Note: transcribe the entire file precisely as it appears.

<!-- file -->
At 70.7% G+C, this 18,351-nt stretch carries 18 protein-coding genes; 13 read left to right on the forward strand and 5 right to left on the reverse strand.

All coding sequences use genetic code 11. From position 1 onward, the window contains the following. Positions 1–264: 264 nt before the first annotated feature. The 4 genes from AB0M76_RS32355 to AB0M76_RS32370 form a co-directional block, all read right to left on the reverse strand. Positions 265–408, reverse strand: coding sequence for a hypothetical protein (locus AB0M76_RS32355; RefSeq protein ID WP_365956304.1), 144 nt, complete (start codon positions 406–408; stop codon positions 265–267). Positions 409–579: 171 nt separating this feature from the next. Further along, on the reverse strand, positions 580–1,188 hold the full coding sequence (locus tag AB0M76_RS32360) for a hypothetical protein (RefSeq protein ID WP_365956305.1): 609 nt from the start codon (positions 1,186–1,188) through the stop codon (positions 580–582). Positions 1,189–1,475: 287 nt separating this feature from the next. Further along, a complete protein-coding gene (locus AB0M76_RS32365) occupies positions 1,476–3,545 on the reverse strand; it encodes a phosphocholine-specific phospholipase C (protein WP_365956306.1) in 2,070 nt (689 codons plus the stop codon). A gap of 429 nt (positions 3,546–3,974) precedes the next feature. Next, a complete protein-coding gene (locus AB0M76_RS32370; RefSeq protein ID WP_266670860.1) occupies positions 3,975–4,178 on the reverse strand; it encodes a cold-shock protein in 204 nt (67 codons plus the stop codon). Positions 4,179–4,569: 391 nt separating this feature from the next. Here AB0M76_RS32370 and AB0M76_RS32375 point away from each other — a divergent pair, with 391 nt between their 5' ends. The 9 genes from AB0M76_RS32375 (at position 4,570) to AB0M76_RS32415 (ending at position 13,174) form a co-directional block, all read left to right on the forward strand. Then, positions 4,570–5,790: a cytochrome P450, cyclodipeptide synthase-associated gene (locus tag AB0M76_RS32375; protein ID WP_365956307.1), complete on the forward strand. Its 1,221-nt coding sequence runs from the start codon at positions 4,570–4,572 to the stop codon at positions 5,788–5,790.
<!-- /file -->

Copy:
At 70.7% G+C, this 18,351-nt stretch carries 18 protein-coding genes; 13 read left to right on the forward strand and 5 right to left on the reverse strand.

All coding sequences use genetic code 11. From position 1 onward, the window contains the following. Positions 1–264: 264 nt before the first annotated feature. The 4 genes from AB0M76_RS32355 to AB0M76_RS32370 form a co-directional block, all read right to left on the reverse strand. Positions 265–408, reverse strand: coding sequence for a hypothetical protein (locus AB0M76_RS32355; RefSeq protein ID WP_365956304.1), 144 nt, complete (start codon positions 406–408; stop codon positions 265–267). Positions 409–579: 171 nt separating this feature from the next. Further along, on the reverse strand, positions 580–1,188 hold the full coding sequence (locus tag AB0M76_RS32360) for a hypothetical protein (RefSeq protein ID WP_365956305.1): 609 nt from the start codon (positions 1,186–1,188) through the stop codon (positions 580–582). Positions 1,189–1,475: 287 nt separating this feature from the next. Further along, a complete protein-coding gene (locus AB0M76_RS32365) occupies positions 1,476–3,545 on the reverse strand; it encodes a phosphocholine-specific phospholipase C (protein WP_365956306.1) in 2,070 nt (689 codons plus the stop codon). A gap of 429 nt (positions 3,546–3,974) precedes the next feature. Next, a complete protein-coding gene (locus AB0M76_RS32370; RefSeq protein ID WP_266670860.1) occupies positions 3,975–4,178 on the reverse strand; it encodes a cold-shock protein in 204 nt (67 codons plus the stop codon). Positions 4,179–4,569: 391 nt separating this feature from the next. Here AB0M76_RS32370 and AB0M76_RS32375 point away from each other — a divergent pair, with 391 nt between their 5' ends. The 9 genes from AB0M76_RS32375 (at position 4,570) to AB0M76_RS32415 (ending at position 13,174) form a co-directional block, all read left to right on the forward strand. Then, positions 4,570–5,790: a cytochrome P450, cyclodipeptide synthase-associated gene (locus tag AB0M76_RS32375; protein ID WP_365956307.1), complete on the forward strand. Its 1,221-nt coding sequence runs from the start codon at positions 4,570–4,572 to the stop codon at positions 5,788–5,790.